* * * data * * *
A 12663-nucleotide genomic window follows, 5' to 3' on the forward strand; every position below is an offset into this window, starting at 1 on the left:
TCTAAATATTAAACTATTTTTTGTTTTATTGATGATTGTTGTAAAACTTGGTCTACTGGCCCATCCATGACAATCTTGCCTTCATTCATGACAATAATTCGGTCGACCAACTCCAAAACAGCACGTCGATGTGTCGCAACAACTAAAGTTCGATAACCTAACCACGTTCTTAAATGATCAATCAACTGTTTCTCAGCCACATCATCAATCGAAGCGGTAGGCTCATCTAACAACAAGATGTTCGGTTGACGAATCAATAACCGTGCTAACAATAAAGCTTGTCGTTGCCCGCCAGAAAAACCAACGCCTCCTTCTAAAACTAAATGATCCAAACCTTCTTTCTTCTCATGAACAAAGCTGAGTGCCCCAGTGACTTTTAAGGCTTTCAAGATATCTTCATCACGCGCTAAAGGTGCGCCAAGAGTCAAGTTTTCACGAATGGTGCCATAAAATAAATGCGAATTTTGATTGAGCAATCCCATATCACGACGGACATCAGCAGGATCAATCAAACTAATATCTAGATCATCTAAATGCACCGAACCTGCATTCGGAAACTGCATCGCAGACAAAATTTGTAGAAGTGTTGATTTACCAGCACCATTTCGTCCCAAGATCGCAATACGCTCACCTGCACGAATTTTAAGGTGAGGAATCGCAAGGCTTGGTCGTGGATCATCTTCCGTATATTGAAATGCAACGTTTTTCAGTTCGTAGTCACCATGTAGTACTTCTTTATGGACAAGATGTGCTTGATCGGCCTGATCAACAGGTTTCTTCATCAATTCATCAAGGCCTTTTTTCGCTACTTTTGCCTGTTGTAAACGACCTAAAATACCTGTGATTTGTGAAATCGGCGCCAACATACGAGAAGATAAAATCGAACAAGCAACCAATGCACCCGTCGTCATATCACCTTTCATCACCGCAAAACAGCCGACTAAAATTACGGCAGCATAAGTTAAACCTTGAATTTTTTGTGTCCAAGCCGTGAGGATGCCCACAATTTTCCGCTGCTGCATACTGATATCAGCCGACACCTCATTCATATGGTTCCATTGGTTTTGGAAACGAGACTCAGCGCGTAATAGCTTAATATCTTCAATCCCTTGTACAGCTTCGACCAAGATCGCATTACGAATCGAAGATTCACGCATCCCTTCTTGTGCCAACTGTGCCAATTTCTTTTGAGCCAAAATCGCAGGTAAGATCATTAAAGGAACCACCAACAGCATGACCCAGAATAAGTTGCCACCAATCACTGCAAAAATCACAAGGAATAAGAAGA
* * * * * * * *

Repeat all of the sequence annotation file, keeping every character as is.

A 12663-nucleotide genomic window follows, 5' to 3' on the forward strand; every position below is an offset into this window, starting at 1 on the left:
TCTAAATATTAAACTATTTTTTGTTTTATTGATGATTGTTGTAAAACTTGGTCTACTGGCCCATCCATGACAATCTTGCCTTCATTCATGACAATAATTCGGTCGACCAACTCCAAAACAGCACGTCGATGTGTCGCAACAACTAAAGTTCGATAACCTAACCACGTTCTTAAATGATCAATCAACTGTTTCTCAGCCACATCATCAATCGAAGCGGTAGGCTCATCTAACAACAAGATGTTCGGTTGACGAATCAATAACCGTGCTAACAATAAAGCTTGTCGTTGCCCGCCAGAAAAACCAACGCCTCCTTCTAAAACTAAATGATCCAAACCTTCTTTCTTCTCATGAACAAAGCTGAGTGCCCCAGTGACTTTTAAGGCTTTCAAGATATCTTCATCACGCGCTAAAGGTGCGCCAAGAGTCAAGTTTTCACGAATGGTGCCATAAAATAAATGCGAATTTTGATTGAGCAATCCCATATCACGACGGACATCAGCAGGATCAATCAAACTAATATCTAGATCATCTAAATGCACCGAACCTGCATTCGGAAACTGCATCGCAGACAAAATTTGTAGAAGTGTTGATTTACCAGCACCATTTCGTCCCAAGATCGCAATACGCTCACCTGCACGAATTTTAAGGTGAGGAATCGCAAGGCTTGGTCGTGGATCATCTTCCGTATATTGAAATGCAACGTTTTTCAGTTCGTAGTCACCATGTAGTACTTCTTTATGGACAAGATGTGCTTGATCGGCCTGATCAACAGGTTTCTTCATCAATTCATCAAGGCCTTTTTTCGCTACTTTTGCCTGTTGTAAACGACCTAAAATACCTGTGATTTGTGAAATCGGCGCCAACATACGAGAAGATAAAATCGAACAAGCAACCAATGCACCCGTCGTCATATCACCTTTCATCACCGCAAAACAGCCGACTAAAATTACGGCAGCATAAGTTAAACCTTGAATTTTTTGTGTCCAAGCCGTGAGGATGCCCACAATTTTCCGCTGCTGCATACTGATATCAGCCGACACCTCATTCATATGGTTCCATTGGTTTTGGAAACGAGACTCAGCGCGTAATAGCTTAATATCTTCAATCCCTTGTACAGCTTCGACCAAGATCGCATTACGAATCGAAGATTCACGCATCCCTTCTTGTGCCAACTGTGCCAATTTCTTTTGAGCCAAAATCGCAGGTAAGATCATTAAAGGAACCACCAACAGCATGACCCAGAATAAGTTGCCACCAATCACTGCAAAAATCACAAGGAATAAGAAGA